The investigation uncovered cheating at 44 schools, most of them elementary, 178 educators implicated, accused of inflating scores on standardized tests by erasing students’ answers and changing them from wrong to right.

    So why did they do it? At the time, testing was paramount, both under federal mandates and a hard-charging superintendent, Beverly Hall, who set targets even higher than the feds.

    Daniel Koretz is the author of “The Testing Charade.”

  • Daniel Koretz:

    The teachers were under enormous pressure. They were teaching in a low-achieving district. They had very high targets to meet. The targets were essentially made up out of whole cloth.

    They were not things that teachers could meet by legitimate means.

  • Lisa Stark:

    Also in Atlanta, raising scores could raise educators accolades and bonuses. Not doing so could cost them their jobs.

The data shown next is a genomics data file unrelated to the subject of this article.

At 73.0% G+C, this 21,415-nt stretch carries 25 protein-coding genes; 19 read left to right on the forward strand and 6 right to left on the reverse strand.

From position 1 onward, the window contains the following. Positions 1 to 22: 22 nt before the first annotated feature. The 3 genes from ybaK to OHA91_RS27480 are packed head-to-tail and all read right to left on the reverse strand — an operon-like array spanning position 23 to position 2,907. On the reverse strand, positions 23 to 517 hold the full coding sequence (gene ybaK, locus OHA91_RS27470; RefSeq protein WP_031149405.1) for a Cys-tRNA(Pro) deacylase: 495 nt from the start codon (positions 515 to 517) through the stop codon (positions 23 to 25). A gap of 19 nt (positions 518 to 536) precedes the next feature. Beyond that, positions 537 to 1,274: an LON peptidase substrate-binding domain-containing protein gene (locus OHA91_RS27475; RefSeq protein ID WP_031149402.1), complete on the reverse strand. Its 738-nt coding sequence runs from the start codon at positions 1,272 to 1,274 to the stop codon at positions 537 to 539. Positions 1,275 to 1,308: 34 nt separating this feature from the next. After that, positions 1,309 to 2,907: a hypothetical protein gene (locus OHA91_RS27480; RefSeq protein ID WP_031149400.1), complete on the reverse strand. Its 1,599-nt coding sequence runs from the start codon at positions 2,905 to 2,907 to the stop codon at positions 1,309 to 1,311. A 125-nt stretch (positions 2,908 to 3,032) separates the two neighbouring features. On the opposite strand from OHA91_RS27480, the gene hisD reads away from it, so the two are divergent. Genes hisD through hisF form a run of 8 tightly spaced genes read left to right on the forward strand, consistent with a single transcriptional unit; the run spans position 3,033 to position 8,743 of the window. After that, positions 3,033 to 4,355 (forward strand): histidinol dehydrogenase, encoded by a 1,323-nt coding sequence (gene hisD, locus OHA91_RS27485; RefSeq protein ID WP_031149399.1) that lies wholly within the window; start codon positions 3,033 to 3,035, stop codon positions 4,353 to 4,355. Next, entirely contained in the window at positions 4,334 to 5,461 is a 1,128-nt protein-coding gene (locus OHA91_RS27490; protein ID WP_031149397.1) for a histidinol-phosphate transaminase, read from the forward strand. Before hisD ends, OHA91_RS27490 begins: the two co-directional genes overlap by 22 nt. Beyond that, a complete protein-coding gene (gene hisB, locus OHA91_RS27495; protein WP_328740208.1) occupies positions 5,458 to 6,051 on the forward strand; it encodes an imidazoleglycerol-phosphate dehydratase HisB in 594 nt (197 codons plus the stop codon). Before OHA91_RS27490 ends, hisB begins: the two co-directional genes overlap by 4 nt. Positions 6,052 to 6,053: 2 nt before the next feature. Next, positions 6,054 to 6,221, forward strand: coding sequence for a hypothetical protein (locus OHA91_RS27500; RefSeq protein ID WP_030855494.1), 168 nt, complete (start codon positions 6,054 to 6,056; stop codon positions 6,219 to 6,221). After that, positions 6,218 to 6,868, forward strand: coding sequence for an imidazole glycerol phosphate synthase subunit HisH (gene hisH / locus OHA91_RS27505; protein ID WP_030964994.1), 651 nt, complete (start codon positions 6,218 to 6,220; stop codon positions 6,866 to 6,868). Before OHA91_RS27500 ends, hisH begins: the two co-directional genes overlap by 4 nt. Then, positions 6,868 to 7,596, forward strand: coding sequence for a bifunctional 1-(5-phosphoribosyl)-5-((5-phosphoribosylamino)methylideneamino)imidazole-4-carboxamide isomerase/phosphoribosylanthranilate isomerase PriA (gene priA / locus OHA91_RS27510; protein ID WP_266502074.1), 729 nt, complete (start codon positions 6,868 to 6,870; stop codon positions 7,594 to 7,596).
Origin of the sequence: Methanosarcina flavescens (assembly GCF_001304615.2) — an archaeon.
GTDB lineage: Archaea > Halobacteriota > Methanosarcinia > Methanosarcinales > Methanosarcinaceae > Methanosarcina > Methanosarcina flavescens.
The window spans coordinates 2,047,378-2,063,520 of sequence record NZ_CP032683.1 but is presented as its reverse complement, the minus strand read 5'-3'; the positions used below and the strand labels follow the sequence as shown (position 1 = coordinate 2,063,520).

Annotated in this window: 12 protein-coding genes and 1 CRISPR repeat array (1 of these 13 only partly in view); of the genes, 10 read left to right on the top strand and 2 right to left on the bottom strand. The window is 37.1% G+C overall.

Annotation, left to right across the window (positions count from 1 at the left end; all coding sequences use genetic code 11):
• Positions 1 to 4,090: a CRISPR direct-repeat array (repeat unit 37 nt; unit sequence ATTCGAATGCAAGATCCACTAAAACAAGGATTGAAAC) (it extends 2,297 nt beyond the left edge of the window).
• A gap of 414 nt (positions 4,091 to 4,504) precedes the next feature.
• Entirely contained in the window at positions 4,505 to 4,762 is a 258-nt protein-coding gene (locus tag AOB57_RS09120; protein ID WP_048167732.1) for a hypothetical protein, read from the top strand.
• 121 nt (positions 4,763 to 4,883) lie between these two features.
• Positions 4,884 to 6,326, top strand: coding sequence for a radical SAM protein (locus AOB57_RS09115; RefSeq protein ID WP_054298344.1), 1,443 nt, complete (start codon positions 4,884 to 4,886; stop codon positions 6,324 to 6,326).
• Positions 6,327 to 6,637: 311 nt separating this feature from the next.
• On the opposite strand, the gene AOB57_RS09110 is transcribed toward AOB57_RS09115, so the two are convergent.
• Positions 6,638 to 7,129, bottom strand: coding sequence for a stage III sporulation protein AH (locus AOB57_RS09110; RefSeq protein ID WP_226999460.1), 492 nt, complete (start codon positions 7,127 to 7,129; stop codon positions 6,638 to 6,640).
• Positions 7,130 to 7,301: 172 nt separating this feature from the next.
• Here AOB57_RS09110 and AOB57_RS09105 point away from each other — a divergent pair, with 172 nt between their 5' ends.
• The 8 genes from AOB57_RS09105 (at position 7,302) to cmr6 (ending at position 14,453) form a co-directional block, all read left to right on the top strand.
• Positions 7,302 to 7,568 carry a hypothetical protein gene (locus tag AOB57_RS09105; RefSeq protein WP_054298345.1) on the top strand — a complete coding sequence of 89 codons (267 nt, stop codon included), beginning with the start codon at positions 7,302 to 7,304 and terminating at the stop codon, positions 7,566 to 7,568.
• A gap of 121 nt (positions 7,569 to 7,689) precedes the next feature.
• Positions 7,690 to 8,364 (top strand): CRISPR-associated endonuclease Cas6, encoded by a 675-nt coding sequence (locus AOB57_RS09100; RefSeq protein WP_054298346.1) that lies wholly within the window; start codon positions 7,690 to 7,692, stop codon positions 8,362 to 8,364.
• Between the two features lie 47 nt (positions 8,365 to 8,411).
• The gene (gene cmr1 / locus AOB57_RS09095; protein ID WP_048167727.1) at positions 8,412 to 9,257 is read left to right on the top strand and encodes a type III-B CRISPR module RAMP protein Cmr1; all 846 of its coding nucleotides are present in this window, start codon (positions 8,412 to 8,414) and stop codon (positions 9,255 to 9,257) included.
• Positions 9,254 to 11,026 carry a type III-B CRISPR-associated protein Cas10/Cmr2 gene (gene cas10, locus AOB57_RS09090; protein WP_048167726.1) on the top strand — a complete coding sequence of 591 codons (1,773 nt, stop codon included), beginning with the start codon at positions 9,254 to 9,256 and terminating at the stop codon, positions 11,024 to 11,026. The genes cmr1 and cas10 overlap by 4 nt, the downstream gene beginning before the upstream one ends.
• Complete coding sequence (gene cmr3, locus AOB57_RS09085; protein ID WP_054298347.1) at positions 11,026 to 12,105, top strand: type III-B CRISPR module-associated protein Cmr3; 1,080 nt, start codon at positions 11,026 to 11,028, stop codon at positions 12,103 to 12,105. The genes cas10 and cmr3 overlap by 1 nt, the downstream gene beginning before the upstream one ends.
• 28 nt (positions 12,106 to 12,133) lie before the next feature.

In Evans’ case, investigators found, as principal at Dobbs Elementary, she didn’t cheat or encourage it, but should have known it was going on. She is still dumbfounded at her conviction and the contention that educators cheated for money.

  • Dana Evans:

    I got bonuses one year out of the four years that I was principal, and it was $1,000. And I gave more than $1,000 to Dobbs. I paid for kids’ uniforms, and I paid for people’s rent and their gas bills.

    And it’s offensive that — that I would cheat for $1,000.

  • Lisa Stark:

    Cheating by educators has been reported in some 40 states, but Atlanta, a largely African-American high-poverty district, was one of the only places where prosecutors brought criminal charges, conspiracy, under Georgia’s racketeering law, a law often used against the mafia and drug dealers, not educators.

    Ultimately, just a dozen Atlanta educators ended up before a jury. Others pled or were let off the hook.

    As for Superintendent Hall, she died of cancer before trial. Eleven of the 12 in court were convicted.